Saturday, December 12, 2015

What I Did for Money

At lunch yesterday, Lynn told Betty Jo and me about the League of Women Voters' lobbying days in Tallahassee early next year. I said I had done my share of lobbying in my various jobs. I didn't like it much then, but at least I was getting paid for the effort. I will pass on this volunteer opportunity. 

Here is a sampling of my work with legislative bodies:

United States House of Representatives: I was in my  mid-20's, working for the Budget Director of the District of Columbia government. The city's budget was under Congressional control, as mandated by the Constitution. I spent many hours in the office of the House Appropriations Subcommittee for the District of Columbia, working on the transcript of the budget hearings. It was 1972, and no women were permitted as paid staff for the Committee. I was treated politely, but I think they disinfected the desk and chair I used after I left for the day.

Missouri State Legislature: I flew from Chicago to St. Louis the morning after an ice storm and nervously navigated my rental car along the slick highway to Jefferson City, the state capital. I had lunch with a legislator to ask for his support for legislation to authorize a new tax-exempt financing program. As he patted my thigh under the table, he told me he was on my side. I kept smiling. I was an investment banker; I had no shame.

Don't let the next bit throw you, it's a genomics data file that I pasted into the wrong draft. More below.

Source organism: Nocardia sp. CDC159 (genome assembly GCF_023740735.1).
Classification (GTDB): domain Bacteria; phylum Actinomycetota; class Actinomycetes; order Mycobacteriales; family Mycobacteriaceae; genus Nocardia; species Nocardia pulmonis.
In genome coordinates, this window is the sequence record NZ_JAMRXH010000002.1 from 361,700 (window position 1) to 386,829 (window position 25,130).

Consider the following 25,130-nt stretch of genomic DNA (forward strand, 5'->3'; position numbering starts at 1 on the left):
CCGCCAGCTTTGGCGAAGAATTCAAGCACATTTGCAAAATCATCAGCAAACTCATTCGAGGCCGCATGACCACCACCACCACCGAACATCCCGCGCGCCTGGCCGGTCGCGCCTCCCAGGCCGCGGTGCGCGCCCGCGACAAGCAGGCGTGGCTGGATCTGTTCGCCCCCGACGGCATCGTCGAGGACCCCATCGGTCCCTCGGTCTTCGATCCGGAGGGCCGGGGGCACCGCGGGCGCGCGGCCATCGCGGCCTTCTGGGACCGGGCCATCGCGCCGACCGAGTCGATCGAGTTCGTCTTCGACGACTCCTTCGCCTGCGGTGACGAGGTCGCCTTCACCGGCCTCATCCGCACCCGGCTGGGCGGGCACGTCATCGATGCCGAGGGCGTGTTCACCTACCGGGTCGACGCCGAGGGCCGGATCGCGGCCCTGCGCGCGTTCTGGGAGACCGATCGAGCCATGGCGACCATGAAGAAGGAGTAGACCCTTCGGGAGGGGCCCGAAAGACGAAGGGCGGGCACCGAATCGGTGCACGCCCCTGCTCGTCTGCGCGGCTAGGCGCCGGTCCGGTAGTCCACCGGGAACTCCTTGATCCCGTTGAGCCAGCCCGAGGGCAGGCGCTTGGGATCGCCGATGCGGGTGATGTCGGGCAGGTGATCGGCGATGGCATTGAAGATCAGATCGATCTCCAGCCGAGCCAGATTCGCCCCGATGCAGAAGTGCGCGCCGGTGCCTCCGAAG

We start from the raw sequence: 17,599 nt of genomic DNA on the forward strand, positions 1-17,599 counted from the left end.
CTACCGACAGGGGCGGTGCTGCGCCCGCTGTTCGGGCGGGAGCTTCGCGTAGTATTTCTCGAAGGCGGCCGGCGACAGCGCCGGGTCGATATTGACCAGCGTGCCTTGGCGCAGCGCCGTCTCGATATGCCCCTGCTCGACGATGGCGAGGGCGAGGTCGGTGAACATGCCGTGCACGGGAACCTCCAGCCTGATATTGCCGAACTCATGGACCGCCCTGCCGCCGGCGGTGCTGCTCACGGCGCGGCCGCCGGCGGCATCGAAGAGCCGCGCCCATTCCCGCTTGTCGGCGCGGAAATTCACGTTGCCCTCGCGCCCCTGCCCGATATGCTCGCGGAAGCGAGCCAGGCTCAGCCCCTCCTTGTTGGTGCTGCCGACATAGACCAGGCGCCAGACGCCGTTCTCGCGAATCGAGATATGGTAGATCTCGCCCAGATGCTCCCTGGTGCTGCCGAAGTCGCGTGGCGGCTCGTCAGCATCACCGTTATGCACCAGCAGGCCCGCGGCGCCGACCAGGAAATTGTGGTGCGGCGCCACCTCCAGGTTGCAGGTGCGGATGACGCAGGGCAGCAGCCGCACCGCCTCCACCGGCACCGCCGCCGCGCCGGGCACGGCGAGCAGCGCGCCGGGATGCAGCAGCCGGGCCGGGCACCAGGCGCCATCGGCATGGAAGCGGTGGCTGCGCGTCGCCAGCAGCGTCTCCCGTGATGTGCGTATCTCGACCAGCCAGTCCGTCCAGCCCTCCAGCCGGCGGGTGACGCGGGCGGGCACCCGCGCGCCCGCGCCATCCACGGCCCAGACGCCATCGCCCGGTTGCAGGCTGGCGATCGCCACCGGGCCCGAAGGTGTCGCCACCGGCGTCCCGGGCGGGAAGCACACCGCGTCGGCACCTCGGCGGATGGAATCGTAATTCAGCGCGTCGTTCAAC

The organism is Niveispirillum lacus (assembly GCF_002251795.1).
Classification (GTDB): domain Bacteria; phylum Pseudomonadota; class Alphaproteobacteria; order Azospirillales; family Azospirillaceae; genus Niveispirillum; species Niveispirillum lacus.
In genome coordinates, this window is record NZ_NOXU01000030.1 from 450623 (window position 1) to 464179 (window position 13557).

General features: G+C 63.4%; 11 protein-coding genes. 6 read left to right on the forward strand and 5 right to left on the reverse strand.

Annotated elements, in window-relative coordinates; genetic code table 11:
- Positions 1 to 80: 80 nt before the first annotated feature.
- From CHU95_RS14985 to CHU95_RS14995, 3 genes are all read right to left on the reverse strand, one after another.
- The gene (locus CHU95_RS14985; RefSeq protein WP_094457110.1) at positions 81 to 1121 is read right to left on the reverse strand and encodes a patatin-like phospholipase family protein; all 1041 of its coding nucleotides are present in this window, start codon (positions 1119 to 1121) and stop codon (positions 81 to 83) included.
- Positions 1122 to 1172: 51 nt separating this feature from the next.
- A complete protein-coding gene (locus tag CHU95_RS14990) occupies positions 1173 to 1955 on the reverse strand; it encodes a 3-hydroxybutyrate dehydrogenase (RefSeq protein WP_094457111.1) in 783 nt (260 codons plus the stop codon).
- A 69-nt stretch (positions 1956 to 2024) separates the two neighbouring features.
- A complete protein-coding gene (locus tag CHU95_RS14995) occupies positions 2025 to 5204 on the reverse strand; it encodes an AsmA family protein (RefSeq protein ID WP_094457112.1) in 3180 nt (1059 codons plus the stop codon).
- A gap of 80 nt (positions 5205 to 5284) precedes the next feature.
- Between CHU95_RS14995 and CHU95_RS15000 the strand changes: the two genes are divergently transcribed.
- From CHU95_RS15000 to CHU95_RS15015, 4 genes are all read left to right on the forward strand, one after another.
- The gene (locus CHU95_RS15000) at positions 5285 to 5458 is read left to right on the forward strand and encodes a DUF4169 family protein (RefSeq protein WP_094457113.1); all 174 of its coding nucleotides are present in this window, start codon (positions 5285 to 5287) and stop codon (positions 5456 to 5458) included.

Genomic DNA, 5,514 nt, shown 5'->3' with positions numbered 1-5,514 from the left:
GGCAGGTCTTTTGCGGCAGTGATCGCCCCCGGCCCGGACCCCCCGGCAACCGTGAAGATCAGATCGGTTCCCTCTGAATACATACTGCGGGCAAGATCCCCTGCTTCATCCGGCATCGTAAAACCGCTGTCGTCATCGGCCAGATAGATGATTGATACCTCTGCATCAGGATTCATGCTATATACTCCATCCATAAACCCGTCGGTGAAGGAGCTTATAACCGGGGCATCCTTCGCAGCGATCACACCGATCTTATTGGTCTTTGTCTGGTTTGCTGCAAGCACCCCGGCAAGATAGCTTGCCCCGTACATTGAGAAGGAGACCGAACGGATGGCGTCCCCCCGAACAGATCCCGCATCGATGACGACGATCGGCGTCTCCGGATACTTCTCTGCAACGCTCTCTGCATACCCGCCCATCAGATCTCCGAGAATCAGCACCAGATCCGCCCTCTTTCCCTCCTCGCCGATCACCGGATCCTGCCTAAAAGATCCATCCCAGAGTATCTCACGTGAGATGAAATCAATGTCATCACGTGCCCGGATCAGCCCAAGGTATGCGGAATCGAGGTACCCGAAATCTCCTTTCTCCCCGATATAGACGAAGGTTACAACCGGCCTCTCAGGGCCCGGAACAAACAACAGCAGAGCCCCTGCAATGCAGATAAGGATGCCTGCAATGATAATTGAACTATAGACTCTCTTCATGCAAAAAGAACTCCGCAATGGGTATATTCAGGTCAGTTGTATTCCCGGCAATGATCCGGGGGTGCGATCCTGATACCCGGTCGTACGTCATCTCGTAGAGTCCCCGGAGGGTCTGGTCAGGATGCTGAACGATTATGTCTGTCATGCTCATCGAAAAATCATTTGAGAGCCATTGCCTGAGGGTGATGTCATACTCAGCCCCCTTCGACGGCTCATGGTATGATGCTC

New York State Legislature: As the head of the NY State housing and health care finance agency, I made regular trips to Albany with my legislative liaison. We always paid our respects to the most powerful Black member of the legislature. He started each meeting by noting that his ancestors had come to this country in chains. 

United States House of Representatives: It is now the late 1980's, and I am on a mission to win over a female staff member for Tip O'Neill's Appropriations Committee, who is threatening harm to tax-exempt financing for non-profit hospitals. Our regular lobbyist, a male, reports that he is making no progress. He and my male deputy think that I might have a better chance of success with a woman-to-woman approach. Of course, I get the job done.

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